With 45 of 100 legislators in the Montana House new to the chamber and 15 of 50 new to the Senate, we certainly have a fresh crop of leaders making policy for the great people of our state. When I first went to Helena, I wished someone had offered a bit of insight into what’s important. So, for what it’s worth, take this bit of free and unsolicited advice.
Remember who you work for. This sage advice was uttered by an old-timer in Helena when I was feeling particularly disenchanted. Lawmakers do not work for lobbyists or bureaucrats, but rather the people back home.
Your word is your bond. As you give your word to a fellow lawmaker, constituent or lobbyist on how you view a particular policy you had better be prepared to keep it.
Vote district, conscience and then party. If it’s important to the folks back home, vote accordingly. If your conscience will not allow it, pause and ponder. But the parties will put tremendous pressure on you to follow their lead. And this may not always be in your district’s best interest.
Don’t be afraid of the different floors of the Capitol. The first floor is legislative staff. They have tremendous insight and historical perspective. Utilize them. Helping legislators is their job. The second floor is the executive branch. The executive staff knows the groundwork and wants to work with you on policy. Don’t be scared of these fine people. And the third floor is the Legislature. You know your chamber, but don’t forget to visit the other one.
There are three times as many lobbyists in Helena as lawmakers. And they want to be your best friends from January to the end of April. They will offer you all the booze and steaks that you can stomach. But again, remember who you work for.
Be proud of your district. There are 100 different House districts in Montana, and 50 Senate districts. All are unique. Advocate for your district. But be polite, respectful and honor decorum.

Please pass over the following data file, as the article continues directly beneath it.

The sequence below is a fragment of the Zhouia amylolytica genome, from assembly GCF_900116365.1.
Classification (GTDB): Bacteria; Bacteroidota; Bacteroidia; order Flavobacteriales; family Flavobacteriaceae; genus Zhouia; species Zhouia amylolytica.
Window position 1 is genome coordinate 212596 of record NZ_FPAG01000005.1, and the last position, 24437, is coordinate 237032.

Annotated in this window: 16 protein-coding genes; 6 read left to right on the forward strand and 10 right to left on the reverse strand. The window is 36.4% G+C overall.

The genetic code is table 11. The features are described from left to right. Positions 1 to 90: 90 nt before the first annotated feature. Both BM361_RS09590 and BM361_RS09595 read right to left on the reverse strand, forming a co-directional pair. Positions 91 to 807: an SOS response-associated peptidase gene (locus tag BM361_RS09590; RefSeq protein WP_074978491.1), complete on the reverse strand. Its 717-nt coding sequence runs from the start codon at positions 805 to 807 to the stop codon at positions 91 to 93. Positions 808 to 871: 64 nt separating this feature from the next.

Don’t be afraid to compromise. This is not war. If you prefer, call compromise finding common ground or mutual understanding. But compromise is the art of politics and how the Legislature gets things done.
Become an expert in a given field. If something is particularly important to your district, become very knowledgeable in this policy. The campaign rhetoric or short sound bites will not serve anyone much.
Talk with the press. The press is the other group that is not mentioned, past the lobbyists. These are fine journalists covering the Legislature. Meet them and talk to them openly.
Work hard and answer the phone calls and notes you receive from the folks back home. Listen to your hometown and act on our behalf. Hometown folks know better. Feel lucky that we have an engaged populace. Don’t be selective on who you talk to.
For goodness sake, don’t take it personally. The old adage about how there is no crying in politics is a tough one. The debates will be fierce, the competition tough, but do not take it personally. Share a laugh or a hamburger with your fiercest opponents. Get to know them, and no doubt you will find them to be kind and share many common goals.
With great responsibility of being elected to represent people, also come great challenges. But enjoy your service. Your time is short, a minor blip in Montana’s history. You will create relationships that last a lifetime. People respect those who are friendly and enjoy life. Be kind to each other and remember who you work for.
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